Mothers of Invention
As a mother of two children and veteran of Boston-area tech firms, Petersen knows how hard it can be to juggle a growing family and a full-time job. That’s why she cofounded Pepperlane, an online network that enables mothers to both find and offer services. Users can browse online profiles to hire a mother to cook, walk the dog, or provide accounting help. Would-be entrepreneurs can also find resources to launch their small businesses online and showcase their skills. “A lot of reasons people don’t start a business are just in their heads,” says Petersen. “We try to make it easy.”
Since launching last May, Pepperlane has drawn more than 2,000 users in 300 communities—mostly in Massachusetts—who seek the skills of 850 mothers who have signed up as service providers. Pepperlane also helps mothers starting a business to develop ideas, network and connect with potential customers. And it’s free—although Petersen expects to charge a fee eventually. “It makes me happy and fulfilled to make life better for moms,” she says.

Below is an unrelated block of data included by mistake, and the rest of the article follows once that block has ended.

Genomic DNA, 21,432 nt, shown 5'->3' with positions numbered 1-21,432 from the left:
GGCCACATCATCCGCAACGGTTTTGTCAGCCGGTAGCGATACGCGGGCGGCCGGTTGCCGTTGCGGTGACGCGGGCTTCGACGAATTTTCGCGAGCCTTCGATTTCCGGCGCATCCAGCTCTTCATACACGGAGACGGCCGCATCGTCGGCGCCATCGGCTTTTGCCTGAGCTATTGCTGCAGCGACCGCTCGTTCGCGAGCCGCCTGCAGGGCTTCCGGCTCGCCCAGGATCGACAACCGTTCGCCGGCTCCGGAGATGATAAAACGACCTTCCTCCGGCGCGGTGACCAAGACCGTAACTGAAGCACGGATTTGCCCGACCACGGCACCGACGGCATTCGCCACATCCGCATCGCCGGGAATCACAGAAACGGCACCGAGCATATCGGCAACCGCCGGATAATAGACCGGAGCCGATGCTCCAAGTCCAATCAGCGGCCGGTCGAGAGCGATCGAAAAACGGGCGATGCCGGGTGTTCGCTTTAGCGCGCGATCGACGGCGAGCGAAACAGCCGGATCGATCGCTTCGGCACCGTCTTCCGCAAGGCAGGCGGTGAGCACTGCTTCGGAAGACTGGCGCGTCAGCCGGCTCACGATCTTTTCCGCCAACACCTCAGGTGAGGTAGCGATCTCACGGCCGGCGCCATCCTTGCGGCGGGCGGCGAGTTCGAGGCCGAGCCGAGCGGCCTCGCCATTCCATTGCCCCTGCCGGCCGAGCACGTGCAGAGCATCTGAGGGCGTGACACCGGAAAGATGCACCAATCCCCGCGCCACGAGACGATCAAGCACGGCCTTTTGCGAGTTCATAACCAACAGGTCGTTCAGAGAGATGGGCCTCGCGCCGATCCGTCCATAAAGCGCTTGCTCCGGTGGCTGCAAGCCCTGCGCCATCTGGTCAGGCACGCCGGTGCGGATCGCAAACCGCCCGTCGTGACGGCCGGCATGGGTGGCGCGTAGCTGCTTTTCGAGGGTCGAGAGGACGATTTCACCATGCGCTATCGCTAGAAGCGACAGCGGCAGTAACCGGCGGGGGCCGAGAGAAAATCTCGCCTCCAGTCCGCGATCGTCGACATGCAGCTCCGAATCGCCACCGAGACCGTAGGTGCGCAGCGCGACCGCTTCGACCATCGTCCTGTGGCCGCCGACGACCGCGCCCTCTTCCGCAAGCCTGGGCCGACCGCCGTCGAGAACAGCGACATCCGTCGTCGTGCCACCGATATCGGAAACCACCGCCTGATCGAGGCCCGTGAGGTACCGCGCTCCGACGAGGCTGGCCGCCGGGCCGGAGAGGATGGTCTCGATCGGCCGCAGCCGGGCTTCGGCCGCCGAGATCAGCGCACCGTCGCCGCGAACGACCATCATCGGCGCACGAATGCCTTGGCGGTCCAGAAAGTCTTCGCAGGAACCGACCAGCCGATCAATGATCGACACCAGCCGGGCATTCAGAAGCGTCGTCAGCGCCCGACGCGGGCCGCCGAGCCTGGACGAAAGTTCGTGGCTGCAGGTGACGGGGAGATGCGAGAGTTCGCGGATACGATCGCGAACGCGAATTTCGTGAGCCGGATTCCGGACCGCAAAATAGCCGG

Petersen is a self-described “startup junkie.” Among the first employees at computer backup service Carbonite and travel app Hopper, the computer science major became a freelance consultant after having her first child. She launched Pepperlane at the urging of cofounder Sharon Kan, whose earlier endeavors were acquired by heavyweights such as Barnes & Noble and Microsoft. “I had no intention of starting a company,” says Petersen, who was six months pregnant with her second baby at the time. “Now I can’t imagine doing anything else.”